Yesterday the boys and I went to a first aid session arranged by the home ed forum I’m a member of. First we learned what to do if someone is choking and then we watched a short video about heart attacks. The video featured a woman who suddenly clutched her chest and staggered around, saying it was probably indigestion, you know, the usual thing we see on TV and in film when someone’s having a heart attack.
But around about this time last year, I heard this reported on the radio:
Fewer women than men suffering from a heart attack appear to experience chest pain symptoms, according to a study of more than one million people in the US.
Overall men have significantly more heart attacks, but under the age of 55 women are more likely to die from one.
Without displaying the classic chest pain symptoms of a heart attack, researchers say some women may not be getting the right kind of treatment.
Dr Kevin F Fox, a consultant cardiologist at Imperial College Healthcare NHS Trust and speaking for the Royal College of Physicians, said that overall the number of heart attacks and associated deaths were falling, but that when young women had heart attacks the outcomes were not good.
“The paper has shown that women, and in particular younger women, under 55 years of age, often do not have the typical presenting symptom of chest pain compared to men when they have a heart attack.
“Although heart attack survival is improving overall, doctors, health care professionals and the public need to be aware and vigilant that women can have a heart attack without the typical chest pain that we all think of as the main symptom.”
It rang a bell with me – I was sure I’d heard that before – so when I got home, I looked it up.
It was in O magazine. In 2006. Heart Health: Men vs Women
Men: Often the first sign of heart disease is a heart attack itself, a feeling like the chest is being run over by a Mack truck.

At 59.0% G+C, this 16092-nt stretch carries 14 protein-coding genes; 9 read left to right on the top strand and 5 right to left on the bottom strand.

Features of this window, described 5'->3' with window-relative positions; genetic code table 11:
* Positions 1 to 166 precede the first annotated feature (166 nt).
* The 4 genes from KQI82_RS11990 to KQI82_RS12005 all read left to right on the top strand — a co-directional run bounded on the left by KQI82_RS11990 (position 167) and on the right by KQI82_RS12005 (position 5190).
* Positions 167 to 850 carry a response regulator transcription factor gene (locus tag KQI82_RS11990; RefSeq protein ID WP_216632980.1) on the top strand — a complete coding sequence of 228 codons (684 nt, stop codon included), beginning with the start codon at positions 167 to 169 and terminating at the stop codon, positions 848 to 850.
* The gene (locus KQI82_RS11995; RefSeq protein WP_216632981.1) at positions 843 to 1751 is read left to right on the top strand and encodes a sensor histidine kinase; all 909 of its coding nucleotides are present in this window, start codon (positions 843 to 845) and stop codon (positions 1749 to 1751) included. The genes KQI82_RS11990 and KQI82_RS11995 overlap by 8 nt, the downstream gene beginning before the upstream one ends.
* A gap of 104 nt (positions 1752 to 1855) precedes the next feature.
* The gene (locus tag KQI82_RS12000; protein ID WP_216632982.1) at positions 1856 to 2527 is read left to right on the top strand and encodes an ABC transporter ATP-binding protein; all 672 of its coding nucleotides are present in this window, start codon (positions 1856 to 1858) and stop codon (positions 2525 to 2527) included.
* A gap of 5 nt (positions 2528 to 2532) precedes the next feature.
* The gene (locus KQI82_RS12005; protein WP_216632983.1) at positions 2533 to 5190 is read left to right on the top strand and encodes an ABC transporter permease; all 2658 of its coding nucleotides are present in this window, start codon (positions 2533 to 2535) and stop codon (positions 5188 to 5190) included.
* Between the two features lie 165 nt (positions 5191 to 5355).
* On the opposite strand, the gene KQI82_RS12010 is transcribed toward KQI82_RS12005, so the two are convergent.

Women: Women’s first warning signs are much more subtle and often hard to pinpoint. They may feel fatigue when doing something that they used to do easily, such as play tennis, run to catch a train, change sheets, or walk up two flights of stairs. Sometimes heart disease registers in women as a feeling of mild indigestion. Often there’s no chest pain whatsoever.
So why, seven years later, are we still saying there is? Back to the BBC report:
The US researchers describe the results of their work as “provocative” and urge further study, but say that for the moment there should be no change in the public health message that chest pain and discomfort could be symptoms of a heart attack.
“For the moment.” I’ve been aware of it for seven years, which suggests the health industry has known about it for a lot longer. How much longer does it need to be researched? How many women have died in the meantime? How many women need to die before they change the message?
Women are more likely than men to have atypical symptoms such as:
Back, neck, shoulder, jaw, lower chest, or upper belly pain or discomfort
Nausea or vomiting
Shortness of breath
Dizziness or lightheadedness
(I actually wrote about this on Facebook when I heard it on the BBC last year, but I thought I’d put it here now since another year has gone by with, apparently, no change.)